The best resource of books for each topic

Recently I was searching for books suggestions about writing. However unsuccessfully.

The day I’ve committed myself to write blog posts, I knew it would’ve been a challenge because of the daily time required and my limited English knowledge as a non-native speaker person.

But I started without caring about the outcome, yet seeking improvements every day and expanding my know-how along the way.

It may sound cryptical but follow me.

The fact.

Do you know that reading three books on a specific topic puts you ahead of 99% of the people on that topic?

On average, people don’t read books. Let alone three books about a single subject!

So we can climb to the remaining 1% swiftly, even considering that we are talking about 77 million people.

During my research, though, I stumbled on an issue.

The problem.

There are no resources online which display the best books to read if you want to become an expert on a particular subject. There are databases, recommendations, charts, lists divided by categories, but nothing as detailed as I was looking.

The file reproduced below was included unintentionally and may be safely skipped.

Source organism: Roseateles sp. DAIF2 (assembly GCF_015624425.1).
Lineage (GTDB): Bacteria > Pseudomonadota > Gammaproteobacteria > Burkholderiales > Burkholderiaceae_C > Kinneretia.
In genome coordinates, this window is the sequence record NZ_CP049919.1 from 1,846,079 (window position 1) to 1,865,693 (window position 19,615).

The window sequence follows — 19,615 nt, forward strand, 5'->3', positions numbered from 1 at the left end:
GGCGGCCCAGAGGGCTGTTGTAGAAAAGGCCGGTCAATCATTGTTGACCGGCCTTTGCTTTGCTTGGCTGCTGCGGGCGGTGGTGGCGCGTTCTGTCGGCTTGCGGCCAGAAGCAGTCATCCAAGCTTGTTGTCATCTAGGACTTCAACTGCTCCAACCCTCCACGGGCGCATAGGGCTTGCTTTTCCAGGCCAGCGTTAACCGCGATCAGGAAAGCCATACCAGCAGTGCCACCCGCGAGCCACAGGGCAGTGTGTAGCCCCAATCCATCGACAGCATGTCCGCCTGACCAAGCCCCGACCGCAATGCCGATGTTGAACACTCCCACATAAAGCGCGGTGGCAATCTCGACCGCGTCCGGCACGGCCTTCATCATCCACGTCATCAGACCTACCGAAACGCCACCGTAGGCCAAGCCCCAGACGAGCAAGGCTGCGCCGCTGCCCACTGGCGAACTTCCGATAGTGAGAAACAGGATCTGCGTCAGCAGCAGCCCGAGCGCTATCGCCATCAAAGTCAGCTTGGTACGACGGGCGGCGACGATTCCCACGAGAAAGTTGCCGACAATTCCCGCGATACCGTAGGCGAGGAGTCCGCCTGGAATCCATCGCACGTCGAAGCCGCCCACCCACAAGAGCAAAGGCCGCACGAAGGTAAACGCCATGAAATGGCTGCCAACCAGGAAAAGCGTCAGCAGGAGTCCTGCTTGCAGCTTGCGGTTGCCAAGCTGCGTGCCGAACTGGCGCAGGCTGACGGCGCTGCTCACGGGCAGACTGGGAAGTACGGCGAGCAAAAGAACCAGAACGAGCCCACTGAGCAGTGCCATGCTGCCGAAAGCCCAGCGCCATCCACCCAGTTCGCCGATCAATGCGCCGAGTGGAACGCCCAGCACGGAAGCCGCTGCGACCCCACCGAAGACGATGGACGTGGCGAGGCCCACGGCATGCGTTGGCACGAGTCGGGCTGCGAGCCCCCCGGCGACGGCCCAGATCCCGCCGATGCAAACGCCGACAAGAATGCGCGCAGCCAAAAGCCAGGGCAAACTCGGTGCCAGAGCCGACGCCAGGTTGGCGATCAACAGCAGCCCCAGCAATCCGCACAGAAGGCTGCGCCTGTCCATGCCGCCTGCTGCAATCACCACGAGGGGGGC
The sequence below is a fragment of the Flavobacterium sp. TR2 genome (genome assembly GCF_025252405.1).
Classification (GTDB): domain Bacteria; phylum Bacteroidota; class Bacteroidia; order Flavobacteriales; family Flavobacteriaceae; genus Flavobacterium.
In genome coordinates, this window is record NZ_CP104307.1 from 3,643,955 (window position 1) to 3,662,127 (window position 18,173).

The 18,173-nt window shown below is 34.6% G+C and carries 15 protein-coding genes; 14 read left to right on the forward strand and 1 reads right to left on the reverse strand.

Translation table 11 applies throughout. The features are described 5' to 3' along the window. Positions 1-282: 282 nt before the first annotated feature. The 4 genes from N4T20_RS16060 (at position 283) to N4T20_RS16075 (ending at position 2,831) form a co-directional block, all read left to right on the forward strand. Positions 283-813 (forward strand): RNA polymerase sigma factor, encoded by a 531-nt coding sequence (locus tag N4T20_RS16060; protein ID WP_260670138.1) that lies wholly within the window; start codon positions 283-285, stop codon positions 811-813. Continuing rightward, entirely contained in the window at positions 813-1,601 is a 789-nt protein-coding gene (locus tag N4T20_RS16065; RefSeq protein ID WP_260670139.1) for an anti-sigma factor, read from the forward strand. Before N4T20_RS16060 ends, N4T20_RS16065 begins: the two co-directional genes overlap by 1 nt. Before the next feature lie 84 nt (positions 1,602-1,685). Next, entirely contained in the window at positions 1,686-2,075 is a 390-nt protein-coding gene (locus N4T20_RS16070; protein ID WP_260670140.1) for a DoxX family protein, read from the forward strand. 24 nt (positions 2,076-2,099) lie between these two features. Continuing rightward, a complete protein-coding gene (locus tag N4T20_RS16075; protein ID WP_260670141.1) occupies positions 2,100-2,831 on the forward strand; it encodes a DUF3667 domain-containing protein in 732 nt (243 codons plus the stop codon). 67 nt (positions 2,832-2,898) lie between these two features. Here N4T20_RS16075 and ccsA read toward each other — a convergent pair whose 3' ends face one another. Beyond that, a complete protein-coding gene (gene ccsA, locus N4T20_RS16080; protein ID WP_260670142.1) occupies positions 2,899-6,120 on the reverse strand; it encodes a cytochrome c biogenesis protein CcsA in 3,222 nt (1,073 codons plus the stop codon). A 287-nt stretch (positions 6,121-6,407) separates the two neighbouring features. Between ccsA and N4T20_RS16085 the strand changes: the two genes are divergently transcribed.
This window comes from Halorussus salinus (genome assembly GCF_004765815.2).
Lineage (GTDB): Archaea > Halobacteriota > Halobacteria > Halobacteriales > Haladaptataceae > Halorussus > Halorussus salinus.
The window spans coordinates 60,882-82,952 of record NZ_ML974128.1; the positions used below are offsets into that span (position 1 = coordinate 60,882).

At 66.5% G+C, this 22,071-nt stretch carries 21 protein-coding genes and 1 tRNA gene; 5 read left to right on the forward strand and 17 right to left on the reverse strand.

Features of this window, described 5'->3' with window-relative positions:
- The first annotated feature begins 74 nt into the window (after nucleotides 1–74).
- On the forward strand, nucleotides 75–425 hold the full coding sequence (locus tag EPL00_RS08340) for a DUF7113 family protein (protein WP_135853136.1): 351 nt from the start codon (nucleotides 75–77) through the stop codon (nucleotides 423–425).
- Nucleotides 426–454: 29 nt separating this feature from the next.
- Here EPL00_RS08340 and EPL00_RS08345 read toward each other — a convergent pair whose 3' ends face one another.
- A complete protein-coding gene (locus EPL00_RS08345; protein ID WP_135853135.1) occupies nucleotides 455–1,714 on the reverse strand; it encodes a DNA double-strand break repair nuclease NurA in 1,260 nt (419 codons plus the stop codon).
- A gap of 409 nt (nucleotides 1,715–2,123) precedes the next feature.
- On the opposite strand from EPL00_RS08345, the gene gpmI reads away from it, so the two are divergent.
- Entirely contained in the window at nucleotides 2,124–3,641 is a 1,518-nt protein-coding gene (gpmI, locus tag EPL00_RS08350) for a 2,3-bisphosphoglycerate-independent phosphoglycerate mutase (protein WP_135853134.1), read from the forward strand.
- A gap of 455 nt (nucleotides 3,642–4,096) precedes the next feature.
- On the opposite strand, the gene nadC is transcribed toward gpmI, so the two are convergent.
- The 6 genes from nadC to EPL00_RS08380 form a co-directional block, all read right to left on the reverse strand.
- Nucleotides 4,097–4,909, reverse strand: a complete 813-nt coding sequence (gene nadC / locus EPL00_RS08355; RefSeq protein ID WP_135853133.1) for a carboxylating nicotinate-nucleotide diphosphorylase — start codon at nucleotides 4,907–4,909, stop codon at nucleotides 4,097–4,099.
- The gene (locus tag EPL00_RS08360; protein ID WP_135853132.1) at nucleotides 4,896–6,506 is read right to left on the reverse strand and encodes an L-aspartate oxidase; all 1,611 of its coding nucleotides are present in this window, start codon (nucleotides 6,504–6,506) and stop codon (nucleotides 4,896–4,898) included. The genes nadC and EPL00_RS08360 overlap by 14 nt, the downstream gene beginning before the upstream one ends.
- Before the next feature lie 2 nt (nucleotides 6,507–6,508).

Surfing the web like this is like finding a needle in a haystack.

Hence I’ve got an idea!

If it’s difficult for me, maybe it is challenging also for others.

The solution.

I wanted to make a curated list of the best books that everyone should read to master a specific topic, such as marketing, writing, productivity, etc.

As for the first step, I let the idea flow out on a paper; writing down a list of questions helped me figure that I should test the demand with an MVP first.

So following Levelsio’s story about the early stages of the Nomad List, I created a quick spreadsheet on Google Sheets, where I started adding some data.

First draft of the spreadsheet

Once I set up the draft, it was time to gain some traction. I tweeted about the idea, asking help to collect data and validate the demand simultaneously.

After 48 hours, however, my tweet was seen 28 times only. Not enough.

I deleted the previous tweet by fault. I reposted it here.

The new tweet reposted.

I’m pretty sure the problem dwells in not having an audience.

I have less than 50 followers on Twitter, and most of them are people I met at the University a decade ago.

Next steps.

Thinking about ways to increase visibility, I could:

Create an article about the best books to improve writing skills;

⬜️ Ask some friends abroad. I guess they are more inclined to help with this kind of stuff;

⬜️ Search and reply to tweets about books, or specific topics like marketing and productivity;

⬜️ Reply and engage on known authors’ tweets;

⬜️ Post in some Facebook groups, like the Smart Passive Income and others.

If those things don’t work, I may create it anyway and use it per my future reference. It would be useful in any case.

Eventually, I’ll win, or I’ll learn. ????????

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